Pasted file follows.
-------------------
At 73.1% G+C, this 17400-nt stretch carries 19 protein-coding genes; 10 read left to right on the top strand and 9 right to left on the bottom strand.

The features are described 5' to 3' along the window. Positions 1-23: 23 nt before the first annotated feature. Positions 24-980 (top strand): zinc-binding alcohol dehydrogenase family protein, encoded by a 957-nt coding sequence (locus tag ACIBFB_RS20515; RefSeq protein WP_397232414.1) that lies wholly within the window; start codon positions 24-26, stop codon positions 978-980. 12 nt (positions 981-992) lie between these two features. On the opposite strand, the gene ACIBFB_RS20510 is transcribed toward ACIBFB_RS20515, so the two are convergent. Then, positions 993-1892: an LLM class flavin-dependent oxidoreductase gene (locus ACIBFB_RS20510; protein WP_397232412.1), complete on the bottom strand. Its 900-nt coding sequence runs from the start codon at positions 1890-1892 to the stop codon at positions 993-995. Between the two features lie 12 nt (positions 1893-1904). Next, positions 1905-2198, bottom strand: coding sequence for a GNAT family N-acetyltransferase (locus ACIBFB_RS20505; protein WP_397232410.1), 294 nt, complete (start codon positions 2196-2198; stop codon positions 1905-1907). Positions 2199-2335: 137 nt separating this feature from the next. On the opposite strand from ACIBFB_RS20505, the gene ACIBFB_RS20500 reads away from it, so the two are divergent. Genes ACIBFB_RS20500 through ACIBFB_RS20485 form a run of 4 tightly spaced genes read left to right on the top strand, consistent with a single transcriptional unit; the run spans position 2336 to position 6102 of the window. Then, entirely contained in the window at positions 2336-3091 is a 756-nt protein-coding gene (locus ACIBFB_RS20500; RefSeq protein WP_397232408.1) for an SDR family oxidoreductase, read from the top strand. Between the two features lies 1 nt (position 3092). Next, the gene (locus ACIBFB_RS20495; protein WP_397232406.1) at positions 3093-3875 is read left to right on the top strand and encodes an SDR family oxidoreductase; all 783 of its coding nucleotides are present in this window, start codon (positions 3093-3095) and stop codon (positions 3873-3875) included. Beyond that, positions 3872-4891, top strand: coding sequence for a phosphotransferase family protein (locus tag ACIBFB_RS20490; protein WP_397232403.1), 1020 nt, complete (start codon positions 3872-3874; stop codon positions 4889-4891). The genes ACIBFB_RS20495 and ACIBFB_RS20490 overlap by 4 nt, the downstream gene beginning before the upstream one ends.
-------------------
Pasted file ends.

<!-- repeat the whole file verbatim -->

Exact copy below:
At 73.1% G+C, this 17400-nt stretch carries 19 protein-coding genes; 10 read left to right on the top strand and 9 right to left on the bottom strand.

The features are described 5' to 3' along the window. Positions 1-23: 23 nt before the first annotated feature. Positions 24-980 (top strand): zinc-binding alcohol dehydrogenase family protein, encoded by a 957-nt coding sequence (locus tag ACIBFB_RS20515; RefSeq protein WP_397232414.1) that lies wholly within the window; start codon positions 24-26, stop codon positions 978-980. 12 nt (positions 981-992) lie between these two features. On the opposite strand, the gene ACIBFB_RS20510 is transcribed toward ACIBFB_RS20515, so the two are convergent. Then, positions 993-1892: an LLM class flavin-dependent oxidoreductase gene (locus ACIBFB_RS20510; protein WP_397232412.1), complete on the bottom strand. Its 900-nt coding sequence runs from the start codon at positions 1890-1892 to the stop codon at positions 993-995. Between the two features lie 12 nt (positions 1893-1904). Next, positions 1905-2198, bottom strand: coding sequence for a GNAT family N-acetyltransferase (locus ACIBFB_RS20505; protein WP_397232410.1), 294 nt, complete (start codon positions 2196-2198; stop codon positions 1905-1907). Positions 2199-2335: 137 nt separating this feature from the next. On the opposite strand from ACIBFB_RS20505, the gene ACIBFB_RS20500 reads away from it, so the two are divergent. Genes ACIBFB_RS20500 through ACIBFB_RS20485 form a run of 4 tightly spaced genes read left to right on the top strand, consistent with a single transcriptional unit; the run spans position 2336 to position 6102 of the window. Then, entirely contained in the window at positions 2336-3091 is a 756-nt protein-coding gene (locus ACIBFB_RS20500; RefSeq protein WP_397232408.1) for an SDR family oxidoreductase, read from the top strand. Between the two features lies 1 nt (position 3092). Next, the gene (locus ACIBFB_RS20495; protein WP_397232406.1) at positions 3093-3875 is read left to right on the top strand and encodes an SDR family oxidoreductase; all 783 of its coding nucleotides are present in this window, start codon (positions 3093-3095) and stop codon (positions 3873-3875) included. Beyond that, positions 3872-4891, top strand: coding sequence for a phosphotransferase family protein (locus tag ACIBFB_RS20490; protein WP_397232403.1), 1020 nt, complete (start codon positions 3872-3874; stop codon positions 4889-4891). The genes ACIBFB_RS20495 and ACIBFB_RS20490 overlap by 4 nt, the downstream gene beginning before the upstream one ends.